Enabling Active Efficiency through Digitalization
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Enabling Active Efficiency through Digitalization
In a matter of decades, digital technologies have transformed our lives on an individual and societal level – and it’s just the beginning. From 3D printing to self-driving vehicles, digital applications will continue to define and drive innovation across sectors. Energy efficiency is no exception: The Alliance’s Active Efficiency Collaborative is working to accelerate the integration of traditional energy efficiency measures with digital technologies to drive further efficiency gains.
So, what exactly does digitalization mean? The International Energy Agency (IEA) defines it as “the growing application of information and communications technology (ICT) across the economy, leading to increasing volumes of data, rapid progress in advanced analytics, and greater connectivity between humans, devices and machines (including machine-to-machine).” While this term is often used interchangeably with “digitization,” the two should not be confused: digitization is simply the conversion of analog information to a digital mode. Digitalization and digital transformation go one step further by incorporating data gathering and analysis, with powerful system-level implications. Think artificial intelligence (AI), blockchain, and cloud computing software.
Increasingly, these technologies allow us to optimize the use of energy in previously unimaginable ways. In a May EE Global Webinar, panelists from Intel, Johnson Controls, and Sourcemap discussed the potential and importance of digitalization for responding to both COVID-19 and the climate crisis. For example, during the ongoing health crisis, digital tools are allowing countries to efficiently conduct contact tracing, infection screening, telehealth, and remote learning.
Digitalization also can be applied to decarbonization strategies to address the climate crisis. For example, the buildings sector is a significant contributor to greenhouse gas (GHG) emissions, responsible for nearly a whopping 40% of global carbon dioxide emissions. As emissions from the built environment continue to rise, digital technologies including AI, smart meters, and Internet of Things (IoT) devices can process data in ways that enable humans to make energy-efficient choices or automatically optimize energy use. This can bring about huge energy and emission savings, reduce ratepayer costs, and improve grid flexibility.
These benefits are even more significant when scaled at a systems level across buildings and the grid – such as through the proliferation of grid-interactive efficient buildings (GEBs). Clay Nesler, Interim President of the Alliance to Save Energy, illustrated the enormous potential for GEBs during the webinar by showcasing the Powerhouse Brattorkaia in Trondheim, Norway. The building is already an energy positive building, meaning that it produces more energy than it requires, employing a microgrid to capture solar energy and store it when needed. What takes it to the next level are the digital tools that connect the building’s technical systems for remote control to enhance overall energy use and operations. Stephen Harper, Global Director of Environment and Energy Policy at Intel, also underscored the importance of digitalization in creating the buildings of the future during the May webinar: Intel, along with Tatung and ECS, developed a building management platform (BMP) that uses IoT technology to not only control equipment operations but also gather and analyze large volumes of building energy data.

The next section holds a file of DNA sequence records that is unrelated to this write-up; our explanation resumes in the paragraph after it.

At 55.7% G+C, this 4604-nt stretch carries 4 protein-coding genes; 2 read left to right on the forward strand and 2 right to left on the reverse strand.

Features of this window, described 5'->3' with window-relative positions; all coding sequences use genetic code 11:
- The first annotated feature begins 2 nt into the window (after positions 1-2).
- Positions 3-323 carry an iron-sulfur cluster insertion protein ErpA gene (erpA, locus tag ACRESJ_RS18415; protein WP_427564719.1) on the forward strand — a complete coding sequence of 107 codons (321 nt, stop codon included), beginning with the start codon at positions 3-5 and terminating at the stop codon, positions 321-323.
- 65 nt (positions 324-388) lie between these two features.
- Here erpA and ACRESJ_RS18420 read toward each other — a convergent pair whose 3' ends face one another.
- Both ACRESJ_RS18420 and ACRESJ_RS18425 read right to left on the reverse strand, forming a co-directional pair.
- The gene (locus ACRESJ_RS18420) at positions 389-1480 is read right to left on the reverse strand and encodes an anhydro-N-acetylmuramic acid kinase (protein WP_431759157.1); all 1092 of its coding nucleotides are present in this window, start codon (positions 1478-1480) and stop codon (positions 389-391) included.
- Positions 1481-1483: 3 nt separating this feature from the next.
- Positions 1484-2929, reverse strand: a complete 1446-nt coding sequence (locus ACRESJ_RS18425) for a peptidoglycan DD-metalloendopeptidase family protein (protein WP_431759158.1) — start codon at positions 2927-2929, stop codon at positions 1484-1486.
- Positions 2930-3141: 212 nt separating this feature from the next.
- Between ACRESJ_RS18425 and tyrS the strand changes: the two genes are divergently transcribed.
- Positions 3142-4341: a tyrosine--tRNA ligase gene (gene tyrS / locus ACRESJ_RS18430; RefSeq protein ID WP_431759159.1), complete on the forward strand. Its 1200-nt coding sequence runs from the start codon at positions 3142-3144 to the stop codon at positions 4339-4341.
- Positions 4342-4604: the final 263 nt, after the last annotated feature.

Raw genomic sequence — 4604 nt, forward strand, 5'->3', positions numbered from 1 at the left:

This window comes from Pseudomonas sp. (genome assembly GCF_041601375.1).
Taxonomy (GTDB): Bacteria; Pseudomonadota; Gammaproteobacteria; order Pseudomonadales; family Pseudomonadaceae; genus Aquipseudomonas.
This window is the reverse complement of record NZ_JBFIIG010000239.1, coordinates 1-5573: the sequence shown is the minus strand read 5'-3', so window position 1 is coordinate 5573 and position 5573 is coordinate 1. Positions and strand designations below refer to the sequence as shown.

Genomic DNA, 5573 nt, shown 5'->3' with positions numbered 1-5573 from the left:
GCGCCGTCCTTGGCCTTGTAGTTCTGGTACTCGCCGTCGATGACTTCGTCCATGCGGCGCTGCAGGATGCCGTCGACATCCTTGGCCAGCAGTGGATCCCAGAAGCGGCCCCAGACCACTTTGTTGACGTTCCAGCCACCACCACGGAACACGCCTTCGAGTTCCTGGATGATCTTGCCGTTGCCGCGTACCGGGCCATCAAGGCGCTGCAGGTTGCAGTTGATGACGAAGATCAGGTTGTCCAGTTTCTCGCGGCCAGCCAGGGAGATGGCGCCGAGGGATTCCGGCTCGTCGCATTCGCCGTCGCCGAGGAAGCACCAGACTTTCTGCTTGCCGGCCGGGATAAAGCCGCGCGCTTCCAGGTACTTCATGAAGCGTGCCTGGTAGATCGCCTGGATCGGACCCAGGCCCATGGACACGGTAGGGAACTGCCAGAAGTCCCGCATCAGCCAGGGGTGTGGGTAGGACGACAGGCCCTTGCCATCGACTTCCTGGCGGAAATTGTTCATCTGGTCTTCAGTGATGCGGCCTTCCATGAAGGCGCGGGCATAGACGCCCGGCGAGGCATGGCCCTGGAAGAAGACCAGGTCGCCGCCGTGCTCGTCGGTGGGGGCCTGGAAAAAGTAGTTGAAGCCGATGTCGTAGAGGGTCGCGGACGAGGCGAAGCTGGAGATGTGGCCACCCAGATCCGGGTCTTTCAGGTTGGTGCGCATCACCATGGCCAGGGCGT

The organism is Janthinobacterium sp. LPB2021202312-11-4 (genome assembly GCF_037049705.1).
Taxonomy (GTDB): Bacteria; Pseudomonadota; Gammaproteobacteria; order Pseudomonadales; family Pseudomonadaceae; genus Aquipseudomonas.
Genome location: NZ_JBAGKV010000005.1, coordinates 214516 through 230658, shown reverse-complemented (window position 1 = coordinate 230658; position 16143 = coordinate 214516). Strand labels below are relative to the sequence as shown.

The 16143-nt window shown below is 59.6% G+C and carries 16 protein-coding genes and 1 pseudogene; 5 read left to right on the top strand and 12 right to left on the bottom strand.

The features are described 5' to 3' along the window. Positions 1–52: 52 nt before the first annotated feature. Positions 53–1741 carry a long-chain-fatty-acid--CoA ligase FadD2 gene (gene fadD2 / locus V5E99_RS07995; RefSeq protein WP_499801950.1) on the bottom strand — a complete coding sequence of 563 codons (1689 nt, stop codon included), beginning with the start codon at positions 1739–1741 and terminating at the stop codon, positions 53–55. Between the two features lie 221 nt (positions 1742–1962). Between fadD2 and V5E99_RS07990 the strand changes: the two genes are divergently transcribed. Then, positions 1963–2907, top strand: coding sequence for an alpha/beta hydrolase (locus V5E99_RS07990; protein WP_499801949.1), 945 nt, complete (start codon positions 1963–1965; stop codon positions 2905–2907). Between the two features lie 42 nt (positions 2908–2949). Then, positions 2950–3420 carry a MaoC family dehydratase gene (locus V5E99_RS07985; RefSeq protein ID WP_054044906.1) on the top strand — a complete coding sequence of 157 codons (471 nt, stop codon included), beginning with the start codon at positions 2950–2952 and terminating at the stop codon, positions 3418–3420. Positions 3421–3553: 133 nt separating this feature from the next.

From hotels to laboratories, smart building technologies can pinpoint where greater energy savings can be achieved in order to take action accordingly, leading to reductions in energy consumption of 6-40%. And the benefits of digitalization are not limited to the buildings sector: The growing use of ICT is driving efficiency gains in the transportation sector as well. For example, improved analytic capabilities and sensor installations can optimize routes for ships and aircrafts, leading to lower energy use and maintenance costs. Electric vehicle (EV) smart charging is another digitalization strategy that greatly benefits the grid by reducing peak electricity demand. Research suggests that by 2040, there could be 500 million EVs on the road, highlighting the importance of enabling vehicle-to-grid integration through smart technologies.
However, all technologies come with challenges. Moving forward, we will have to contend with data security and privacy concerns as well as substantial investment costs in infrastructure. We also need to develop and implement policies and programs to make digitalization a central part of energy efficiency activities. We cannot achieve the full potential of efficiency gains without a clear vision of how to deploy digitalization at scale, and we look forward to finding solutions as part of the Collaborative’s mission.
Learn more about the Active Efficiency Collaborative’s work and how to join here.
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